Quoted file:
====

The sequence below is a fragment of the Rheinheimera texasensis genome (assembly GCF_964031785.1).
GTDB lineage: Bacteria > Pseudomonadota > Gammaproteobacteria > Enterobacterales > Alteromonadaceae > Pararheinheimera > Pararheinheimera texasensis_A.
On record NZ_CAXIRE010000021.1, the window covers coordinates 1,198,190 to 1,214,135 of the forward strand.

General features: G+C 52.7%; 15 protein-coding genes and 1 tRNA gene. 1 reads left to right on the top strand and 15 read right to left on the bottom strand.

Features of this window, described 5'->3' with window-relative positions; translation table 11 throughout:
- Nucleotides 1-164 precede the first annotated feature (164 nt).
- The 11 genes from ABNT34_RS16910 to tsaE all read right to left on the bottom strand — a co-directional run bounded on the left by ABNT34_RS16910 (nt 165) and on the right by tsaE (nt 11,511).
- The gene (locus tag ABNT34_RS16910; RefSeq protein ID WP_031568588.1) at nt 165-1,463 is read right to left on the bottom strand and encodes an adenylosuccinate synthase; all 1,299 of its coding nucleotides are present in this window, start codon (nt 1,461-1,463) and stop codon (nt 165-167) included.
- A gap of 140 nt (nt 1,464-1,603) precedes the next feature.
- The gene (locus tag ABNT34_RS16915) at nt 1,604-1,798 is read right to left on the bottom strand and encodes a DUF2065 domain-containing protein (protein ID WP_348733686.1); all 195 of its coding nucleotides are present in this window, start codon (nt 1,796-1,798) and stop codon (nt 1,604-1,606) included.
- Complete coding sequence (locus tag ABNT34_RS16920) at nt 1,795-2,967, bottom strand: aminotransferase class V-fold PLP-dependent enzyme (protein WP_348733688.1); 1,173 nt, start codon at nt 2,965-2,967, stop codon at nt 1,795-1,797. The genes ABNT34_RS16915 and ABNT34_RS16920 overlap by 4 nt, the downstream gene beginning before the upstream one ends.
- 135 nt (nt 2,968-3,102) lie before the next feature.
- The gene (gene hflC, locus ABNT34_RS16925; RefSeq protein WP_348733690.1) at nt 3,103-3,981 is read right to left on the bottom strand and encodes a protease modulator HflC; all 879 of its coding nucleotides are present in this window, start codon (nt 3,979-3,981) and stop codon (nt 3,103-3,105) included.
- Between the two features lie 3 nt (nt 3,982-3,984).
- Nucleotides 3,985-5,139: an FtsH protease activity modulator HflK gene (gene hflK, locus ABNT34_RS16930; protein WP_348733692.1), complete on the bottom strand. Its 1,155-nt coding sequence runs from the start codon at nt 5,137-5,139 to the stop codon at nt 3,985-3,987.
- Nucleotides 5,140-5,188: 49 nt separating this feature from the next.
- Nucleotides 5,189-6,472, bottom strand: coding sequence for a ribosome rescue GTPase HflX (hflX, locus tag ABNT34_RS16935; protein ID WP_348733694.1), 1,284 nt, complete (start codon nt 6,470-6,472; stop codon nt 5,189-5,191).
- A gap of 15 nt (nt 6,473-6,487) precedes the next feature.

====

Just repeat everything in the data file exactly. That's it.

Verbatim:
The sequence below is a fragment of the Rheinheimera texasensis genome (assembly GCF_964031785.1).
GTDB lineage: Bacteria > Pseudomonadota > Gammaproteobacteria > Enterobacterales > Alteromonadaceae > Pararheinheimera > Pararheinheimera texasensis_A.
On record NZ_CAXIRE010000021.1, the window covers coordinates 1,198,190 to 1,214,135 of the forward strand.

General features: G+C 52.7%; 15 protein-coding genes and 1 tRNA gene. 1 reads left to right on the top strand and 15 read right to left on the bottom strand.

Features of this window, described 5'->3' with window-relative positions; translation table 11 throughout:
- Nucleotides 1-164 precede the first annotated feature (164 nt).
- The 11 genes from ABNT34_RS16910 to tsaE all read right to left on the bottom strand — a co-directional run bounded on the left by ABNT34_RS16910 (nt 165) and on the right by tsaE (nt 11,511).
- The gene (locus tag ABNT34_RS16910; RefSeq protein ID WP_031568588.1) at nt 165-1,463 is read right to left on the bottom strand and encodes an adenylosuccinate synthase; all 1,299 of its coding nucleotides are present in this window, start codon (nt 1,461-1,463) and stop codon (nt 165-167) included.
- A gap of 140 nt (nt 1,464-1,603) precedes the next feature.
- The gene (locus tag ABNT34_RS16915) at nt 1,604-1,798 is read right to left on the bottom strand and encodes a DUF2065 domain-containing protein (protein ID WP_348733686.1); all 195 of its coding nucleotides are present in this window, start codon (nt 1,796-1,798) and stop codon (nt 1,604-1,606) included.
- Complete coding sequence (locus tag ABNT34_RS16920) at nt 1,795-2,967, bottom strand: aminotransferase class V-fold PLP-dependent enzyme (protein WP_348733688.1); 1,173 nt, start codon at nt 2,965-2,967, stop codon at nt 1,795-1,797. The genes ABNT34_RS16915 and ABNT34_RS16920 overlap by 4 nt, the downstream gene beginning before the upstream one ends.
- 135 nt (nt 2,968-3,102) lie before the next feature.
- The gene (gene hflC, locus ABNT34_RS16925; RefSeq protein WP_348733690.1) at nt 3,103-3,981 is read right to left on the bottom strand and encodes a protease modulator HflC; all 879 of its coding nucleotides are present in this window, start codon (nt 3,979-3,981) and stop codon (nt 3,103-3,105) included.
- Between the two features lie 3 nt (nt 3,982-3,984).
- Nucleotides 3,985-5,139: an FtsH protease activity modulator HflK gene (gene hflK, locus ABNT34_RS16930; protein WP_348733692.1), complete on the bottom strand. Its 1,155-nt coding sequence runs from the start codon at nt 5,137-5,139 to the stop codon at nt 3,985-3,987.
- Nucleotides 5,140-5,188: 49 nt separating this feature from the next.
- Nucleotides 5,189-6,472, bottom strand: coding sequence for a ribosome rescue GTPase HflX (hflX, locus tag ABNT34_RS16935; protein ID WP_348733694.1), 1,284 nt, complete (start codon nt 6,470-6,472; stop codon nt 5,189-5,191).
- A gap of 15 nt (nt 6,473-6,487) precedes the next feature.